Don’t Beat the Heat, Tame it! With Natural Ways to Cool Off
Summertime isn’t all yellow roses and blackberry picking… Those scorching hot August months can zap your energy, dry out your skin, and make it tough to breathe. Plus, extreme heat can influence your mood and contribute to stress. And stress itself can cause the body to feel even hotter!
What if you took a mind/body approach to temperature? Instead of trying to beat the heat, experience it differently. Whip up a bowl of mango coconut sorbet and discover an abundance of healthy ways to cool off.
Choose your clothing mindfully. Natural fibers breathe, allowing air to circulate. Opt for cotton, linen and bamboo. Even though silk is porous it may make you warm, but sweating is natural and will be absorbed fast. Avoid dark colors in the heat. Even if you can’t get enough of your comfy black Yoga pants, be aware that darker colors absorb light and convert it into heat, whereas light colors deflect, and are cooler. Also, lightweight wide-brim hats are important in the sun; they do double duty by creating shade and deflecting UV rays.
In addition to eating healthy, select more cooling foods. “Traditional Chinese medicine emphasizes staying healthy by living in harmony with nature, so it's appropriate to eat seasonally,” according to Annie McDonnell, licensed acupuncturist and Chinese medicine specialist, of Joy Alchemy Acupuncture. Annie explains, “most of the fresh food at peak harvest during the hot summer is cooling in nature, particularly watermelon, mango, cucumber, celery, lettuce, and mung beans,”
“In general,” Annie says, “vegetables, grains and fish, tend to be neutral to cooling, and when eaten raw they’re more cooling.” Also drink “Mint tea and chrysanthemum tea.”
Knowing which foods influence body temperature is crucial when trying to cool down. But that doesn’t mean you should entirely avoid warming foods either. Annie explains, “Chinese medicine cautions against eating too many cooling foods because they can weaken the digestive fire needed for optimal digestion,” Balance is key… Annie suggests, “lightly cooking vegetables instead of eating all raw salads and add warming spices like ginger to smoothies and vegetable dishes.” Be careful with cooling foods because, Annie cautions, “cold can contract the blood circulation and worsen pain.”
Another holistic cooling method, Annie suggests is,“gua sha and/or facial roller made of jade or rose quartz, naturally cooling stones.” Anne advises, “first spritz your face with rosewater, rub in a few drops of a lightweight moisturizer like Moringa oil or jojoba oil, then gently sweep the smooth-edged tool along the curves of your face from the center outward and upward to drain puffiness and relax tension.”
Wisdom from Ayurveda
The ancient healing discipline of Ayurveda, is rooted in India, and goes back thousands of years. “According to Ayurveda everyone is a combination of five elements (earth, water, wind, fire, ether). Some of us have more of the fire element and can become uncomfortable in the summer heat,” says Larry Mangel, NAMA Certified Ayurvedic Practitioner and co-founder of Shanti Yoga and Ayurveda.
How should you stay healthy in the heat? Larry says, “Ayurveda teaches us that opposites heal, so we can add cooling herbs and spices to our diet and avoid hot spices.” Which spices should you look for? Larry recommends, “Cilantro is very cooling, as is its seed form coriander. Cumin, fennel are two others.” Also, according to Larry, “Foods with bitter and sweet tastes balance the fire element. Dandelion greens are very bitter and useful as a cooling food.”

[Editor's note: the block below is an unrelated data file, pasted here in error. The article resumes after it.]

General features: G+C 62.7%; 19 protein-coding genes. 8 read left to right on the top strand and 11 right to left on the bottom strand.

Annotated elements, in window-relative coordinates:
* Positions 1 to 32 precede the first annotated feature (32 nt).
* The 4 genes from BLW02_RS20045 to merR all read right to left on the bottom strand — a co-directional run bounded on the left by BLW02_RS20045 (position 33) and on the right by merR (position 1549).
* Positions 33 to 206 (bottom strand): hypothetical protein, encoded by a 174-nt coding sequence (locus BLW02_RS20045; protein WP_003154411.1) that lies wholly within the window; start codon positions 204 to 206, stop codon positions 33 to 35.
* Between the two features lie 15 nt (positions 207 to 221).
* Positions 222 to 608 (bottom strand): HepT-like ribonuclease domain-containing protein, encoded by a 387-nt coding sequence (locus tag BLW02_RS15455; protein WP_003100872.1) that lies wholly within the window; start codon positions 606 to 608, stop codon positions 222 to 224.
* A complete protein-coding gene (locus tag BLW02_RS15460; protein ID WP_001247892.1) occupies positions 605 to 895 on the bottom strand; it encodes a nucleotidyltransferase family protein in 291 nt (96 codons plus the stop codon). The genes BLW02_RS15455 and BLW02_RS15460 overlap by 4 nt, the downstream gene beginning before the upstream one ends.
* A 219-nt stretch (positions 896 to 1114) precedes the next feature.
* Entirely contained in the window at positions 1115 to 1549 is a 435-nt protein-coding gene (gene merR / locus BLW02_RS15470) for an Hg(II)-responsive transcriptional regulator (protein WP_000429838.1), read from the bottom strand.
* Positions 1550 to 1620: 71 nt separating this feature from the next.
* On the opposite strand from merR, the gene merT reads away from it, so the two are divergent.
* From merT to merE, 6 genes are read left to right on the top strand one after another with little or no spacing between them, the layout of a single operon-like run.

Another way to stay refreshed in the Ayurvedic tradition is “massaging the skin with cooling coconut oil,” according to Larry.
As for Yoga and breathwork, Larry says, “Practice yoga slowly, emphasizing forward folds and easy twists.” And to engage the breath, Larry recommends, “One of the best ways to cool the body, and my favorite, is Shitali pranayama breathing practice.”
Larry shares his instructions for the practice, “Curl one’s tongue, stick it out and breathe in over the tongue and out through the nose at least ten times. For those who cannot curl their tongues, take your tongue to the back of your top front teeth.”
*As with all Yoga and breathwork, make certain it’s safe for you before engaging in the practice.
Summer months require a little extra TLC. So be kind to yourself. Self-Care Specialist and Holistic Wellness Coach, Krista-Lynn Landolfi, uses peppermint essential oil to reduce body temperature. Her instructions: “slowly breathing in through the nose — might want to hold the bottle a few inches away since scent is strong— take a few whiffs, then apply a drop across the back of the neck. The menthol in peppermint natural cools down body.” Because peppermint is ultra strong, Krista-Lynn advises diluting it, “with a carrier oil, such as almond, or coconut, to ensure it doesn’t irritate skin.”
Krista-Lynn warns, “Peppermint can be a choking hazard. Extreme caution should be used when administering to children under five years of age as the menthol can cause a choking reaction in young children.” And for adults, before using, keep away from your eyes. And make sure it’s safe for you, always check side effects.
For a natural cool down when you’re sweating, spray your pulse points with a chilly natural DIY mist, fresh from the fridge. And instead of using a chemical based deodorant, slice an organic lemon and lightly run it along your underarm to naturally inhibit odor and cool off. It’s surprisingly effective. But be careful if you have sensitive skin. Lemons are acidic and may cause a rash, especially after shaving. Never substitute a nonorganic lemon. What we apply under our arm is absorbed quickly so always avoid chemical exposure.